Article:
Women Are Reinventing the Long-Despised Speculum

What do Apple computers and speculums have in common?


Not the amphibian, but the design company. Frog Design had a hand in the iconic design of the original Apple computer and has been working on a redesign of the ancient speculum used in gynecological exams.

The new design holds some resemblance to the 170 year old model but is different in many critical ways. To start with, it’s made of “surgical-grade silicone for a quieter device that doesn’t feel as unnatural in the body as plastic or as cold as metal.” It is able to be used with one hand and different angles allow for greater comfort and function.

Developed into the Yona project, the entire experience has been addressed.

The Yona concept, informed by both patients and providers, considers the end-to-end exam experience by focusing on a redesigned speculum, a digital experience, and physical exam room improvements.((https://yonacare.com))

An app guides women through the process and is designed to assist them in getting questions answered and sorting thro

Summary from The Atlantic..
Women Are Reinventing the Long-Despised Speculum

In 1845, James Marion Sims, a 32-year-old surgeon in Montgomery, Alabama, was asked by a local slave owner to treat a young woman suffering from vesicovaginal fistula. … Sims, a plantation doctor, lacked relevant experience, but took an interest in finding a cure. Between 1845 and 1849, he performed dozens of surgeries, without anesthesia, on at least 12 enslaved women. In these experiments on human chattel, Sims developed a technique to repair fistula, the first of its kind. In the process, he invented the duckbill speculum so that he could better visualize the cervix. …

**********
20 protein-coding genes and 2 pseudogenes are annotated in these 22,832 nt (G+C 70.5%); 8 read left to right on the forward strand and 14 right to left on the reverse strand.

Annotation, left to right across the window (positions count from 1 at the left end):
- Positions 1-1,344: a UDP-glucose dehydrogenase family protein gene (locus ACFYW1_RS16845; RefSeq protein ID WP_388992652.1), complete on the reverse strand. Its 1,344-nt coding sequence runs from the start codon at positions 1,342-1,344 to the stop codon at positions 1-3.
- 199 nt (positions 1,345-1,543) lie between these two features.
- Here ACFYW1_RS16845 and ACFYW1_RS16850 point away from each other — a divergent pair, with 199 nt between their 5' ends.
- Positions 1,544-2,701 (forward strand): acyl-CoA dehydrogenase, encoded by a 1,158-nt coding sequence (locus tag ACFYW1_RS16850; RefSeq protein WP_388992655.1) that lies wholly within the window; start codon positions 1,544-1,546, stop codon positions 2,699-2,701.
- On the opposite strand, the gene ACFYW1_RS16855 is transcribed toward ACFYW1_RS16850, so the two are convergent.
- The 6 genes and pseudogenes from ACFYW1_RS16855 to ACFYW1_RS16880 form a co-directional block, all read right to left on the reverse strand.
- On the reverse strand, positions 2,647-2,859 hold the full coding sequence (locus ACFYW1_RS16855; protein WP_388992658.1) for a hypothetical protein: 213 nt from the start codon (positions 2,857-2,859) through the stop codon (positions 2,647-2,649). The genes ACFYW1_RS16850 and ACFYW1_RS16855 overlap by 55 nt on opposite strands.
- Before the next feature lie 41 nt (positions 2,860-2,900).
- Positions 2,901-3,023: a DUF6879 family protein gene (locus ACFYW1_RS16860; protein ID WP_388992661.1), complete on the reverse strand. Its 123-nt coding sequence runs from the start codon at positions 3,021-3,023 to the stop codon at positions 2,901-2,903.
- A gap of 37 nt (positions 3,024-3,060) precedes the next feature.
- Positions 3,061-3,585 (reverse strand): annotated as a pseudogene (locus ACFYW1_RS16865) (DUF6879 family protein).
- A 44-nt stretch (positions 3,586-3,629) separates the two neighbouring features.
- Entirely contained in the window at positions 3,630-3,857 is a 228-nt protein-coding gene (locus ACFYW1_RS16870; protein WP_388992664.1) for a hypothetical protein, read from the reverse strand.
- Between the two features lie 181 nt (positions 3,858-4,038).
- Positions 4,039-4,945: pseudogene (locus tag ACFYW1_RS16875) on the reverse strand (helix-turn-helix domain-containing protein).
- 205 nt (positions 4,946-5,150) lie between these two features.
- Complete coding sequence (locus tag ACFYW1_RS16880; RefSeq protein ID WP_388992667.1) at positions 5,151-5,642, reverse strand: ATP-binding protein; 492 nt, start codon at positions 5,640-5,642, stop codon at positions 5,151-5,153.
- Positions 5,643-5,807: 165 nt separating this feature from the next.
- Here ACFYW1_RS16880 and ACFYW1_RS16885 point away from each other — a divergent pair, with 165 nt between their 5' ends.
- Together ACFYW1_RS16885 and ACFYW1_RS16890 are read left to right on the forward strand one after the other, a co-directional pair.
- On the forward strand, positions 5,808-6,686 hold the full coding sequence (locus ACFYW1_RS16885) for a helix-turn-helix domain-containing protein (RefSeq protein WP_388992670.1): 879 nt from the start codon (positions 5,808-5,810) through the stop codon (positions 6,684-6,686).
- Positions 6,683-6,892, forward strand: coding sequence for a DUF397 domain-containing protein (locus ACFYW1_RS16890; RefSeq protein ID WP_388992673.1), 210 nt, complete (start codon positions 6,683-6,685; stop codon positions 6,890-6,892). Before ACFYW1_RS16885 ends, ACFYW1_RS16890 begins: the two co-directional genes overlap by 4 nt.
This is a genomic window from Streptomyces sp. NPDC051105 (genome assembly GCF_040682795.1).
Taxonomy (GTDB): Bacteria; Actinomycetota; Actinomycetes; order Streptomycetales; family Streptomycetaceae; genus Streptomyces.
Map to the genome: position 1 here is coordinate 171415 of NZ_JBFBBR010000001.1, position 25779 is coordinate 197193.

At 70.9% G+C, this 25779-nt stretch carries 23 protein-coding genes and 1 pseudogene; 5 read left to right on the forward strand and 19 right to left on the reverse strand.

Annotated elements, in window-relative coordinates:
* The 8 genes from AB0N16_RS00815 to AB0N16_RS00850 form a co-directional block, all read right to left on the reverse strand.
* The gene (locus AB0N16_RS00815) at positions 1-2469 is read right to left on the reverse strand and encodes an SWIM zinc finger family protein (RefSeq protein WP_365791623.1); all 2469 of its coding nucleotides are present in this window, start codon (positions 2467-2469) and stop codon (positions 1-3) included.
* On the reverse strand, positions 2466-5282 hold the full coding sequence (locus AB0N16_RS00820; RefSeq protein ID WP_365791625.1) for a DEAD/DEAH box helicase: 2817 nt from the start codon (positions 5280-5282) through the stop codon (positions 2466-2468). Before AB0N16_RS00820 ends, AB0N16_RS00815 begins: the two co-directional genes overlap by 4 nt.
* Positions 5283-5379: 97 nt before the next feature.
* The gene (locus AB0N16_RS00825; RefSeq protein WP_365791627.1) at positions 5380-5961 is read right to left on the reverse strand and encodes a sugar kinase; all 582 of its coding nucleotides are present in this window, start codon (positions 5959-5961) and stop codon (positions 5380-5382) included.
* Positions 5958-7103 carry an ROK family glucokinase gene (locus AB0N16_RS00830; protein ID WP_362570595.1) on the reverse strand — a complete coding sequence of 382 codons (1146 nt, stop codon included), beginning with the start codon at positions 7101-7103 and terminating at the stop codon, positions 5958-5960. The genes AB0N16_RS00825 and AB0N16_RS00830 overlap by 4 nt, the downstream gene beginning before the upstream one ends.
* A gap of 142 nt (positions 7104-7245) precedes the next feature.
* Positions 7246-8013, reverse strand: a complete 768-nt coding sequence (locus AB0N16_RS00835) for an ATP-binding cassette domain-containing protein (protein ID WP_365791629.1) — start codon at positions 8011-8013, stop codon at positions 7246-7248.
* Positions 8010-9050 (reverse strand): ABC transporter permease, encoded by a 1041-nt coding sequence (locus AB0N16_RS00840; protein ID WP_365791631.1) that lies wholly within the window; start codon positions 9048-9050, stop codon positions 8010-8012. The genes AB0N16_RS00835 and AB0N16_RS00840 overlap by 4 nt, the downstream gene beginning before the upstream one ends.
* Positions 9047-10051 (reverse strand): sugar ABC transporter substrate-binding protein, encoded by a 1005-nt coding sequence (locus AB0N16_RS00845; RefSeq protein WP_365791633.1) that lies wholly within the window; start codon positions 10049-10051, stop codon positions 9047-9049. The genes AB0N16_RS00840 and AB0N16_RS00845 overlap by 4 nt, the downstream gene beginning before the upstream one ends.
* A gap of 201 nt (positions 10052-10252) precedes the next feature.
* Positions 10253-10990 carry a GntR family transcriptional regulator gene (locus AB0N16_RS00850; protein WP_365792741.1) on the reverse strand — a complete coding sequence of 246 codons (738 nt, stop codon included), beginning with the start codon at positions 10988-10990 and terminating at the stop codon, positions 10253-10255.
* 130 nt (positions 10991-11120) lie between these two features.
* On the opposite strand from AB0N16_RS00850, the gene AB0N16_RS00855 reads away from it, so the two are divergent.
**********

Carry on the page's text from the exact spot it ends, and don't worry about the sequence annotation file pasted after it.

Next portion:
In San Francisco, four women at the design firm Frog hope to revisit the speculum Sims created 170 years ago. Their design, known as Yona, grew out of a conversation between women designers about the flaws of the pelvic exam. From a product standpoint, the exam’s audio cues only ratchet up discomfort and anxiety. The patient, lying with feet in stirrups and unable to see what’s happening, hears the jarring sounds of jingling metal and the tightening of the screw. “You actually have open screws on this instrument,” Hailey Stewart, one of Frog’s industrial designers, told me. “You hear them as they’re opening you up.” …


Photo from YonaCare and The Atlantic 



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